|From:||John Greaves <firstname.lastname@example.org>|
|Sent time:||Wednesday, November 02, 2011 9:17:17 AM|
|Subject:||Re: [GlobalRevolutionMedia] Fw: server/budget|
Just putting adding a suggestion that might work in addition to the
ideas you had. What about creating bittorrents and having the people of
the movement help by seeding. This would be more about distribution than
archiving as torrents can die, but there would be much less bandwidth
strain on servers. We could host a small site that only distributes the
small torrent files.
I'm not sure if this helps a lot but it was a thought.
On 11/2/11 10:56 AM, nat wrote:
> I have been thinking a lot about the server situation and what to do
> with the huge amounts of video that we are generating out of this
> As far as hosting, there is the standing offer of free hosting for any
> occupy project from Mayfirst/ People Link (which I'm part
> of). Whatever we choose to do, that is an option that should be
> considered if we are discussing options like Dreamhost.
> More generally, I've been thinking the real archive should be left
> with archivists; in this case archive.org. There are a number of
> really good reasons to go with the Internet Archive (IA):
> * They've been around and functioning since the 1990s.
> * They encourage people to upload the highest quality video that they
> have and the archive will convert it to other video formats.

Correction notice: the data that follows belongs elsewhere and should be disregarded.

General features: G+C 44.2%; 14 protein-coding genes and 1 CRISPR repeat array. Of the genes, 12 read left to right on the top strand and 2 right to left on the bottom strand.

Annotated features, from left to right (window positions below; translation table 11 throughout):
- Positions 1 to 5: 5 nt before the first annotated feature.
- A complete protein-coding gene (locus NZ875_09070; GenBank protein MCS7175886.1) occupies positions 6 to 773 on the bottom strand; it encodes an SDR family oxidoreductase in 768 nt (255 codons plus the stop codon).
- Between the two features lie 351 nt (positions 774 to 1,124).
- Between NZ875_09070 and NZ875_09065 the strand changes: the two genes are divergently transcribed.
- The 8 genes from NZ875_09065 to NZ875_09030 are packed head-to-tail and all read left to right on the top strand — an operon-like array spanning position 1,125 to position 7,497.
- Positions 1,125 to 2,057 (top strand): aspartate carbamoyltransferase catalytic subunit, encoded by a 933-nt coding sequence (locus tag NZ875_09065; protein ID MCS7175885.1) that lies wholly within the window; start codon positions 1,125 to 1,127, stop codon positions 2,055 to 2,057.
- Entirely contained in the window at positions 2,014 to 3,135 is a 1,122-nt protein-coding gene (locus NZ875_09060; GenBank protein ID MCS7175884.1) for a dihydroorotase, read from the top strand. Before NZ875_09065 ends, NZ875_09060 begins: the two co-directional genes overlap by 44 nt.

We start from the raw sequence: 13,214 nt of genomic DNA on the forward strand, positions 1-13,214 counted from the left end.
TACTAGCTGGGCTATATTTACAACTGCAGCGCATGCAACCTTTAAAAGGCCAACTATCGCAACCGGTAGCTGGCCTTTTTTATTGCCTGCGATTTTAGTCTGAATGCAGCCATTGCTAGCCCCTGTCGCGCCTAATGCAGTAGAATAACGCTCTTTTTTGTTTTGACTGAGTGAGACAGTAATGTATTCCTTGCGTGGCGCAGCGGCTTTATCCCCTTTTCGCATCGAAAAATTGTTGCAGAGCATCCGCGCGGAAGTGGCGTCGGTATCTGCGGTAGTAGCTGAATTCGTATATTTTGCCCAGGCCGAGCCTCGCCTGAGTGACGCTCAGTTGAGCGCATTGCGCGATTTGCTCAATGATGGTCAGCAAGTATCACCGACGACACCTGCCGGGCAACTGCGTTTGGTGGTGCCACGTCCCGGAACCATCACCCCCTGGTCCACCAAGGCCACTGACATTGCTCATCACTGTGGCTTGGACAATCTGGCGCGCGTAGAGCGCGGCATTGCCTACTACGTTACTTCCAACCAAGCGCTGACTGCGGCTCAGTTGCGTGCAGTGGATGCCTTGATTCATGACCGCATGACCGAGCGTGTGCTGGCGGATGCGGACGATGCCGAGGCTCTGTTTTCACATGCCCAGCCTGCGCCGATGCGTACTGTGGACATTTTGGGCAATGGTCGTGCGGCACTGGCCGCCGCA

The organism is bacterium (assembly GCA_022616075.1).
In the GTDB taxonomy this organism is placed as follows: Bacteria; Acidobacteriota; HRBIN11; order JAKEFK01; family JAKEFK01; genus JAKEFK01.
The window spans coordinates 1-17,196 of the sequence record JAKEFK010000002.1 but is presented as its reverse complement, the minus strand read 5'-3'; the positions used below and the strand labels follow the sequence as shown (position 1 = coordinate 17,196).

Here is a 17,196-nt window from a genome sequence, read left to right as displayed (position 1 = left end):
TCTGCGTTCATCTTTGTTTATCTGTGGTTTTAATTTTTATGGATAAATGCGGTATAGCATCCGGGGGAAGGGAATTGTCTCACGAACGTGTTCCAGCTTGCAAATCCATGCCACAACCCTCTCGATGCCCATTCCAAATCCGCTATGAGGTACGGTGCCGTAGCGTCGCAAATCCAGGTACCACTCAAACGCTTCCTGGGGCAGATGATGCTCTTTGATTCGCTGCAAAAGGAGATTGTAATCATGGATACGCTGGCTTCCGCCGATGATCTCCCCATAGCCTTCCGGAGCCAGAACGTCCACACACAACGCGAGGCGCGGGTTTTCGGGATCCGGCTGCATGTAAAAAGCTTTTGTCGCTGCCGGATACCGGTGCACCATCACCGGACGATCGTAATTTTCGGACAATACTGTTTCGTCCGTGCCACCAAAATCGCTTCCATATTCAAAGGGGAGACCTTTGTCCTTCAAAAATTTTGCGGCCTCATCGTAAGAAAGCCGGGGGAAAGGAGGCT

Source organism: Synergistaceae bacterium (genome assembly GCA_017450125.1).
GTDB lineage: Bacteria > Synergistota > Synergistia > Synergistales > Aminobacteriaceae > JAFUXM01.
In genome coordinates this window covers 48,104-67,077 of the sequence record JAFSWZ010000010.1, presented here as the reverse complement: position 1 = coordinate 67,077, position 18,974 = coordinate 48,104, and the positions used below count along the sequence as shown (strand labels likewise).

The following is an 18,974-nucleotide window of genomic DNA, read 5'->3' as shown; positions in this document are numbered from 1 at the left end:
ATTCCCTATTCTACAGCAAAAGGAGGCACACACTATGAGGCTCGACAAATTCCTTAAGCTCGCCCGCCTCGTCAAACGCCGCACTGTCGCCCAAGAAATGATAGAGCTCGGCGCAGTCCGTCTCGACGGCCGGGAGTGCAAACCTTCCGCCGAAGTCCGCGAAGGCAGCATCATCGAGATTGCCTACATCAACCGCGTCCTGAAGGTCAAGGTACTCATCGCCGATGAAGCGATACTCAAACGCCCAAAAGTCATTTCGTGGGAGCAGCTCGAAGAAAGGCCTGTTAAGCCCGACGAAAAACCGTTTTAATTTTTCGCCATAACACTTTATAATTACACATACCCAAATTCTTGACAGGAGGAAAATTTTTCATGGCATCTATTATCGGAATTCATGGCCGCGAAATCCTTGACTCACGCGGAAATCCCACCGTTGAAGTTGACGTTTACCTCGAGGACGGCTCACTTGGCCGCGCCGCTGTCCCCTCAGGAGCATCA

> * They know how to handle petabytes of data.
> * They encourage distribution under Creative Commons Licenses.
> Those that have used archive.org, may agree that the site is a bit
> hard to use and navigate. This is why I think we should build our own
> front end to the IA, as a way of occupy participants to search and
> submit audio and video content. There are projects that do this sort
> of thing, notably ourmedia.org which uses archive.org as its storage
> back end.
> I have been informally discussing this idea with techs at other
> occupations in Seattle, Boston, as well as folks local to New
> York. The idea is to have a single point of entry for everything from
> raw footage (that can be watched or reused), to completed pieces.
> There hasn't been any work on this yet, though Seattle may already be
> experimenting with it. I just wanted to throw it out on the list as an
> option, and get some response on what media folks think.
> I like this idea because it provides the chance to collaborate with
> the Internet group, the FLO group as well as a joint project between
> media makers and techs at all of the occupations.
> So what say you?
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